Today’s work (Sol 2) was all about setup and preparation of the equipment necessary for transplant of cultivars into the GreenHab. The first task in this process was to review the temperature data from the night of Sol 1 and determine if turning on the heater had the desired effect of keeping the climate acceptable for plant growth. While the hab remained above freezing all night (recorded low of 48 F) we determined it was likely that the gradient effect was preventing the warm air from getting down to the level of the temperature sensor. Therefore, we installed a box fan above the cooler to help increase the air circulation and hopefully reduce this gradient. We also experienced a high of 108.7 F at 12:17. We are now manually using both the heater and cooler for the coming days to try and maintain a relatively constant temperature moving forward. We are postponing the move of plant from the hab to the GreenHab until tomorrow to ensure acceptable temperature variation throughout the day. During EVA, we evaluated the systems that are currently in the GreenHab and prepared the equipment for the introduction of the plants tomorrow. We also turned the cooling fan on during the middle of the day again to help regulate and equalize the temperature. When the first group came back from their EVA, Curtis & Co. was also at the hab and we were able to have a very informative discussion with them about the plans for the aquaponics system. They will be back later in the week with necessary equipment to help assist with that setup process as necessary. The last major accomplishment for us was the germination of several species of seeds that will be moved into the GreenHab tomorrow. These species included Green Oak Lettuce, Red Oak Lettuce, Radish, Pinto Bean, Kidney Bean, Popcorn, Carrot, Spinach, Onion and a mystery crop whose seeds were discovered in the pantry upon our arrival into the hab. Yay Mystery Crop!

Today I installed the weather station on the roof of the HAB with the help of Crew Engineer Geoffrey Andrews. The weather station on the top of the HAB will provide a good vantage point so that the solar radiation sensor will be unobstructed. This data will be used by the GreenHab scientists in order to quantify solar radiation changes throughout the day. I plan on moving this weather station to the GreenHab eventually to compare solar radiation levels.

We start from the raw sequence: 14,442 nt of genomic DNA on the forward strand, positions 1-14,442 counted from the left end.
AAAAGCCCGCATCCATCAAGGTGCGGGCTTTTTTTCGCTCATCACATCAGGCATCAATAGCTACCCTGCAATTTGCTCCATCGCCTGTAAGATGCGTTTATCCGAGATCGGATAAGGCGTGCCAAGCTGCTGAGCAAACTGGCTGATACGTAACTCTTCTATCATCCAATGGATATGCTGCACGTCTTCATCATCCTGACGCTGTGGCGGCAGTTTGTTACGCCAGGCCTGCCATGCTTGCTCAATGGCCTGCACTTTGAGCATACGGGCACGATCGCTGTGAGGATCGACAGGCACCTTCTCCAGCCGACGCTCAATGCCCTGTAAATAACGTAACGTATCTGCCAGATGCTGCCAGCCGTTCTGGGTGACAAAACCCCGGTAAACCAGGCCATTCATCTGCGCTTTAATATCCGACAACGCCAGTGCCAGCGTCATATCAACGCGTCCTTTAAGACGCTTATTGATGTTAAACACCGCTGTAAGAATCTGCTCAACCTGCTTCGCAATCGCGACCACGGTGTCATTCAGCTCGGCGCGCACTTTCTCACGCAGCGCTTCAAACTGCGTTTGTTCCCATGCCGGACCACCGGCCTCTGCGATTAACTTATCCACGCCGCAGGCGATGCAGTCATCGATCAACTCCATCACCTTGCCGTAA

One of the time-lapse cameras was placed in the GreenHab today to record the progress in there throughout the duration of the mission. Tomorrow I plan to install a time-lapse camera on our EVA at our final destination to monitor the landscape.

Outdoor Temp – 10 F – 51 F
GreenHab Temp – 46 F – 108 F
Wind – 11.9 mph, gust – 12.3 mph
Solar Rad. Max – 592.7 W/m^2
UV Index – 3
Outdoor Humidity – 12% – 45%

Mars Self-Sleep Study
Anselm, the crew journalist and I, Connor, have decided to embark on a change of our sleep patterns in order to gauge the effects and application to sleep patterns on Mars. We have decided we need more time for work and a changed sleep pattern may help with this. Most people sleep by getting 6-8 hours at night and being awake for 16-18 hours during the day. Instead of this pattern, Anselm and I have decided to reduce our nightly chunk of sleep to 3-4 hours and two one hour naps during the day. This will increase our overall awake time during the day to 19 hr. I anticipate being tired the first day but then adjusting quickly to this pattern.

Hopefully if this works and we become much more productive, we can recommend these types of patterns for future astronauts. The Martian day is a little over 24 hours and this has proven to mess up humans’ sleep cycles in certain tests. We want to explore alternative sleep cycles: